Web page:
Many musicians of his calibre and age are long gone, but that has not deterred veteran artist Giddes Chalamanda from enjoying what he loves most—playing music.
At 90, Chalamanda continues to entertain the masses with his music, guitar and dancing prowess.
If he is not with his favourite cronies Edgar ndi Davis blushing shoulders with some of the big names in Malawi society, he is trekking in and out of his home district Chiradzulu with his two sons doing small gigs. The three make K30 000 per show which they share for their survival.
Agide, as he is fondly known, does that to fend for himself and the family. But behind the energy that comes with his irresistible guitar dexterity that has left some limping off the dancing floor having twisted an ankle or toe, the veteran musician lives in abject poverty.
His strong voice that adorn songs like Linny, Che Meri and Napolo, has unfortunately earned him fame, not wealth.
The money fans give him during shows have done little or nothing to improve the nonagenarian’s life as witnessed recently in a video where the artist is featured by Patience Namadingo.
Frail as the old man looks, Agide’s face and surroundings spell nothing but neediness.
In the motion picture, his face normally lights up every time you talk music with him and his voice transforms into a crispy melody when he sings. However, it is different when he speaks.
As Namadingo initially calls him a 90-year-old celebrity, it makes sense considering the achievements Agide has made in the accoustic music.
For years, he has been part of a movement promoting traditional genres and instruments such as malimba, banjo and babatoni.
However, when Agide is off stage after entertaining the diverse audience he attracts into catchy dancing steps, he rests in a dilapidated house.
What is dangerous about the house is a big crack on one of the sides which, with a small push, will see that side collapsing, rendering him and his family destitute.
Yet this is a long-serving musician, a crowd-puller.
It is through a conversation that the two artists are having that Namadingo says: “Gidess Chalamanda is now a retired musician,” to which the legend agrees.
With the retirement, the legend’s wish, however, is to have a sustainable source of income for his family.
“If I can be selling things like soap, salt, beans, rice through a small shop.
“That will be fine,” he explains.
As a brand ambassador for FDH Bank, Namadingo says the bank will construct a shop for Chalamanda’s survival.
However, the retirement gift has attracted some questions as to why Namadingo is making the key decision on behalf of the legend.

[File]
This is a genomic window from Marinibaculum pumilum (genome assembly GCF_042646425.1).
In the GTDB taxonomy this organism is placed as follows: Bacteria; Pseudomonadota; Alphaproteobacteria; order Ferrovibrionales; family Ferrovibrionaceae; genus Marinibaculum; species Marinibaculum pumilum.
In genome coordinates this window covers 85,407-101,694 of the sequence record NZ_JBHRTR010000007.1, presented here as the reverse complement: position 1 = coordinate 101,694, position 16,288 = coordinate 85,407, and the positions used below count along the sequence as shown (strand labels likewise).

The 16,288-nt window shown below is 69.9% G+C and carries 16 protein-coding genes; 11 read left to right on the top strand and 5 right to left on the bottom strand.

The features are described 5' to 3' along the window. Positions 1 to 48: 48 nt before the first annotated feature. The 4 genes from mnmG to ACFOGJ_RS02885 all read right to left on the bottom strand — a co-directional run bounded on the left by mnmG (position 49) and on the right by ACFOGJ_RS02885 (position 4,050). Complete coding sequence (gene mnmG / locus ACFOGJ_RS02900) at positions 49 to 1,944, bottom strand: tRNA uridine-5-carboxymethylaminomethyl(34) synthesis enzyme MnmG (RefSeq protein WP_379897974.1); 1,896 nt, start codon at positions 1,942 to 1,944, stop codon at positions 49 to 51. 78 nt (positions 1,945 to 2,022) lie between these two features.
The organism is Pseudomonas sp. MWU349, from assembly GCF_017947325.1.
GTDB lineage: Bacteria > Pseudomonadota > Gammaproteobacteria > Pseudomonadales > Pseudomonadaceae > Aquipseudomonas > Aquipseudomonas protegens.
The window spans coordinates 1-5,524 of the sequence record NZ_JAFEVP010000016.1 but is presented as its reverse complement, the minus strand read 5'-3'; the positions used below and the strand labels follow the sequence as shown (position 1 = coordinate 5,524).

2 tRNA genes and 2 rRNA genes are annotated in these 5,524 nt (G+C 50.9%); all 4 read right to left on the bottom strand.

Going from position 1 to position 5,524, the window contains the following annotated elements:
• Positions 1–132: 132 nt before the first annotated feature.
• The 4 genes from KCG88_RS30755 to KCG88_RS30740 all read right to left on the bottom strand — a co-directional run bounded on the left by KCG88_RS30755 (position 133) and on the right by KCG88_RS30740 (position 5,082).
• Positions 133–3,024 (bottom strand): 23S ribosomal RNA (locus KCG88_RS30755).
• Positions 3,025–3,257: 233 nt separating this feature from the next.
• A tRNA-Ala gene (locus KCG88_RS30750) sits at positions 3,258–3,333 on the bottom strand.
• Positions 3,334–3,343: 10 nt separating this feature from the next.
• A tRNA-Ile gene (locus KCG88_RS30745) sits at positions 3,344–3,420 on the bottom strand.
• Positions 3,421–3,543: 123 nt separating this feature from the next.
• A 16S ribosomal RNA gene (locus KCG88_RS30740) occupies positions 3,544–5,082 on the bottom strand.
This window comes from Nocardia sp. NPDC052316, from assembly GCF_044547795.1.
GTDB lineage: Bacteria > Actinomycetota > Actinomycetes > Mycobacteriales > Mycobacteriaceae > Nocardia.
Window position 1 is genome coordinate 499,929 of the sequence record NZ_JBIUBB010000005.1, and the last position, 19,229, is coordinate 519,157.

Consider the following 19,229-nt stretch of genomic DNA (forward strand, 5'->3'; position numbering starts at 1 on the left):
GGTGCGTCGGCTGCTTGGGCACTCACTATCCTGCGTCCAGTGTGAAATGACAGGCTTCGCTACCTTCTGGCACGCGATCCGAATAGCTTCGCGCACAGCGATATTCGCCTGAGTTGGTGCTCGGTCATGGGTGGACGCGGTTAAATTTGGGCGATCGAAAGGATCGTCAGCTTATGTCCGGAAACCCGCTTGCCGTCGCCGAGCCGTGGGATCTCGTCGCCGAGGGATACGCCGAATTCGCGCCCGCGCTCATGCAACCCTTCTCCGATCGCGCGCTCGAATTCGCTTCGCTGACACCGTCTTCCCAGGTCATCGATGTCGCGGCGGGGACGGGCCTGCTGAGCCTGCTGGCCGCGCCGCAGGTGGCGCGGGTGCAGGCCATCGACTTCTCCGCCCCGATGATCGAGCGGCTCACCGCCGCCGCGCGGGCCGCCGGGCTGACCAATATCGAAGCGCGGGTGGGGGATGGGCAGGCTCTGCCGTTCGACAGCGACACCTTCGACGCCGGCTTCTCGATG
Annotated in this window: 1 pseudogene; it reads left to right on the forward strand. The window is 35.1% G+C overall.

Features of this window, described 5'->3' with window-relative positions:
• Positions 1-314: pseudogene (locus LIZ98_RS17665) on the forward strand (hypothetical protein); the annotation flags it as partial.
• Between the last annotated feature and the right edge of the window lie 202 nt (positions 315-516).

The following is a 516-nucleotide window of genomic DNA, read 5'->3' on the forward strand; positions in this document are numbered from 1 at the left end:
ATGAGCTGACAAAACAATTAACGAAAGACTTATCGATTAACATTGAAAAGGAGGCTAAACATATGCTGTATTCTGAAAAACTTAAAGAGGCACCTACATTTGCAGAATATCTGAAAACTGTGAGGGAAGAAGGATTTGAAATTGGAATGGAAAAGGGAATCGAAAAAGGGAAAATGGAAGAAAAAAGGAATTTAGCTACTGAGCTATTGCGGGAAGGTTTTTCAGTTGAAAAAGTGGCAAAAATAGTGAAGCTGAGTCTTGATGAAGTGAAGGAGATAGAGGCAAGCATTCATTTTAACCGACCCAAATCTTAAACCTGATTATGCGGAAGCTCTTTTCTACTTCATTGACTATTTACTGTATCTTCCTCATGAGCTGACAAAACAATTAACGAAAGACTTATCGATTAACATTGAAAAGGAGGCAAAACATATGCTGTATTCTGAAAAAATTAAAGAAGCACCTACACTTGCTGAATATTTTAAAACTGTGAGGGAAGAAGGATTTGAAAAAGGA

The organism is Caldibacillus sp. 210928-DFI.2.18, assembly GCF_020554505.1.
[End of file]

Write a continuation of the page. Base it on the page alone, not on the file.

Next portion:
Says Namadingo: “Giddes is a 90-year-old man, he is not a child. He is just tired of going around places to perform. He is not tired of singing and he loves what he does, which is music. But make no mistake, he does not like going around making money like K30 000 to make ends meet.
“So we are doing what he wants to do based on what he said in an interview. This is what the family wants too. If he had a car that he or someone drives him that would have been fine because it’s not just about money but the comfortability too.”
He urges people to show goodwill and take care of the elderly, stating that Agide has reached his retirement age and people must accept it.
“Gidess is not an island, he has a wife and four children and poverty is the story of this family. So we are building a grocery from a scratch and we will stock it up with a starter pack. This will in turn be a family business,” said Namadingo.
For almost a decade, the acoustic duo of Edgar ndi Davis have been performing with Agide. Through their joint shows, the legend found a lifeline for survival and made his dream trip to the US.
In 2016, the duo turned into reality Agide’s long-time dream of performing in the US.
Asked if the decision to have him retire was bounced to his cronies, Namadingo said: “Edgar and Davis have been with Gidess for some time and their relationship is more of artists that perform together.
“I was linked to Giddes through Davis as my initial plan was to do a mash-up with him. I didn’t envisage seeing him in abject poverty. His living conditions are very poor.”
Namadingo added that he spoke with Agide about his condition and then he also spoke to FDH Bank about it. Following those talks, that is when a decision was